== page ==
Ashlynn Lawston – Life Without Math

Before I knew how to spell my name, I was learning how to use negative numbers and line up six digits to practice long addition and subtraction. I found sixes and sevens far more entertaining to work with than the letters in my name or the words on the pages of children’s books. My love for numbers was no random coincidence; my older brother had a gift for math that one of his teacher’s cultivated into an unwavering passion for anything involving numbers. Every day he spent with this teacher allowed this passion to grow until it was so overwhelming he had to share it with someone, and that someone happened to be me. This teacher unearthed hidden potential in both of us that has encouraged us to view math as a key to unlock the world around us. Before I started kindergarten, he would bring home math games and problems from school and show them to me so I could practice with numbers too. His teacher’s enthusiasm for math was so contagious it reached me before I ever met her.

Eventually it was my turn to enter the classroom and become a student of the teacher that opened my brother’s mind to the wonders of the math world. Her name was Ms. Mortazavi and she was in charge of the gifted math program at my elementary school. I had never met her before I walked into her class as a bright eyed seven-year-old, but I was already eager to start taking classes in the gifted program. She greeted each student that walked in with a “Bonjour!” and beaming smile. With her thick French accent, heavy set frame, warm embraces, and anecdotal stories of her past, Ms. Mortazavi was like my crazy French grandmother who doubled as a math genius. Her contagious enthusiasm made me want to sit in the front row and absorb every word that came out of her mouth. She taught my gifted math class from second to sixth grade and completely changed the way I viewed math. I grew more enthralled with math with every year I spent with her and began to realize that even as a little girl with bows in her hair and horses on her shirt, I was going to have a lasting interest in math.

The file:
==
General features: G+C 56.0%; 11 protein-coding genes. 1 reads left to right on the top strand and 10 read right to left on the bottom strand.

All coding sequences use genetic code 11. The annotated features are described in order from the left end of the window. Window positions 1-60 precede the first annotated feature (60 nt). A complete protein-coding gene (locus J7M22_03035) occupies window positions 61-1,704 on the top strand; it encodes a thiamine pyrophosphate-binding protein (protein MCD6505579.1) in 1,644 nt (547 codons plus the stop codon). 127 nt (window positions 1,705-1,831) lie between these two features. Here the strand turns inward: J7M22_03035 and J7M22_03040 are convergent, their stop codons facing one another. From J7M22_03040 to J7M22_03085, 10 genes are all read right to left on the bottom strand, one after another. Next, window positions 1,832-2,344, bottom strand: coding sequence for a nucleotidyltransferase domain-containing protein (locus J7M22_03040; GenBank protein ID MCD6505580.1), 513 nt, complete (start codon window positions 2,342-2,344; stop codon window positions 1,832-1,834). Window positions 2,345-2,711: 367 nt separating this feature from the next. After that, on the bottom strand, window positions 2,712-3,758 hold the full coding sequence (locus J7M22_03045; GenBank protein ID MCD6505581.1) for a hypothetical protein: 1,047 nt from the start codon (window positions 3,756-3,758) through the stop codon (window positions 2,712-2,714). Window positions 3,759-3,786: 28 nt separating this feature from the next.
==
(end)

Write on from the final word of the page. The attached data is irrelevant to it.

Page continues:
While most kids in her class were equally enthusiastic, there was one particular boy who struggled to understand the importance of math. His lack of interest eventually lead to overconfidence and disruptive behavior in class. Ms. Mortazavi was never frustrated by this, instead, she saw it as an opportunity to teach the entire class an important lesson. After he had an outburst in class because he felt math was unimportant and boring, my teacher just smiled. She looked at him and said, “If math is so useless why don't you find me something in this world that doesn't use math.” He looked up, obviously surprised by her response, yet he didn't have an answer. Ms. Mortazavi continued, “in fact, why doesn't everyone try to help him out and find a task or job in this world that does not require math.” It sounded easy at the time, I mean there were so many professions and careers that seemed to never even touch math. I had no idea this assignment would change my view of the world.

As I got home that night, I began thinking about a job without math. I thought about being a fashion designer and how all you do is match colors and fabrics together. Then I realized fashion designers have to measure their clothes and use addition and subtraction in their work. Next I thought about being a pilot. They just steer a wheel and listen to directions, there couldn't be any math in that. I told my mom about my idea and she reminded me that they need to know their speed, the wind speed, the amount of gas they have, and many other calculations. I kept trying to think of jobs that don't use math, only to come up short every time. When we discussed our findings in class, everyone had the same trouble I did, proving Ms. Mortazavi’s point: math is everywhere. No matter where I end up or what I end up studying, I know there will be math involved.

Her assignment was designed to put an unruly student back in his place, but it also gave each one of her students a new respect for math. Every corner and niche of this world has math hidden in its core, and without Ms. Mortazavi I never would have realized that. She inspired me to fearlessly approach any problem I encounter with the same tenacity I approached the problems on my fifth grade homework assignments. Her impact on my young and malleable mind reached far beyond the walls of my elementary school too. With college quickly approaching, I plan to study kinesiology which deals with the physics of body movement. This will allow me to use my love of math to actually make a positive difference in people’s health and overall wellbeing. Now, as the Math Club president at my school, I challenged the other members to the same task Ms. Mortazavi put me up to not so long ago and was excited to see the same results. Not one of my high school’s best and brightest students could find an area of work that avoided math.

Ashlynn Lawston